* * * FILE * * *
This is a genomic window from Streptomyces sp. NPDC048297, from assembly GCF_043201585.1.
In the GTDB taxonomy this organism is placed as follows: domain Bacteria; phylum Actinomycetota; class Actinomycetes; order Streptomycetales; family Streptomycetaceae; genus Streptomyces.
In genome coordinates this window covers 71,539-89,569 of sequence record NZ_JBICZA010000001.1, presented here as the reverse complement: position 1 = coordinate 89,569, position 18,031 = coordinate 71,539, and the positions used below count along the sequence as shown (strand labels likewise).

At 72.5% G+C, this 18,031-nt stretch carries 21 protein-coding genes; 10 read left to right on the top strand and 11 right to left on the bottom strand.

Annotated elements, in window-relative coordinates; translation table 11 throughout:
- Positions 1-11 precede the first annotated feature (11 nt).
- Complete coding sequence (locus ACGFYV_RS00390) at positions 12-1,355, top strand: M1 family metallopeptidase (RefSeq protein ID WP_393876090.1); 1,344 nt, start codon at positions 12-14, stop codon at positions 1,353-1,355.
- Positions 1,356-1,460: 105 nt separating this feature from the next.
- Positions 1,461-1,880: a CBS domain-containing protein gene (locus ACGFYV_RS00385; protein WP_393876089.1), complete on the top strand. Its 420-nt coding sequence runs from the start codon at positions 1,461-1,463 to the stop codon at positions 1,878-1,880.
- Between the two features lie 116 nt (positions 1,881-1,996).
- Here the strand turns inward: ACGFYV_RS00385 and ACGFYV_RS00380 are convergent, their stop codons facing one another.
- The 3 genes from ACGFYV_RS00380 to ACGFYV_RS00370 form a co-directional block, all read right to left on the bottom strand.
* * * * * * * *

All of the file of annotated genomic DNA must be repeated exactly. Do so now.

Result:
This is a genomic window from Streptomyces sp. NPDC048297, from assembly GCF_043201585.1.
In the GTDB taxonomy this organism is placed as follows: domain Bacteria; phylum Actinomycetota; class Actinomycetes; order Streptomycetales; family Streptomycetaceae; genus Streptomyces.
In genome coordinates this window covers 71,539-89,569 of sequence record NZ_JBICZA010000001.1, presented here as the reverse complement: position 1 = coordinate 89,569, position 18,031 = coordinate 71,539, and the positions used below count along the sequence as shown (strand labels likewise).

At 72.5% G+C, this 18,031-nt stretch carries 21 protein-coding genes; 10 read left to right on the top strand and 11 right to left on the bottom strand.

Annotated elements, in window-relative coordinates; translation table 11 throughout:
- Positions 1-11 precede the first annotated feature (11 nt).
- Complete coding sequence (locus ACGFYV_RS00390) at positions 12-1,355, top strand: M1 family metallopeptidase (RefSeq protein ID WP_393876090.1); 1,344 nt, start codon at positions 12-14, stop codon at positions 1,353-1,355.
- Positions 1,356-1,460: 105 nt separating this feature from the next.
- Positions 1,461-1,880: a CBS domain-containing protein gene (locus ACGFYV_RS00385; protein WP_393876089.1), complete on the top strand. Its 420-nt coding sequence runs from the start codon at positions 1,461-1,463 to the stop codon at positions 1,878-1,880.
- Between the two features lie 116 nt (positions 1,881-1,996).
- Here the strand turns inward: ACGFYV_RS00385 and ACGFYV_RS00380 are convergent, their stop codons facing one another.
- The 3 genes from ACGFYV_RS00380 to ACGFYV_RS00370 form a co-directional block, all read right to left on the bottom strand.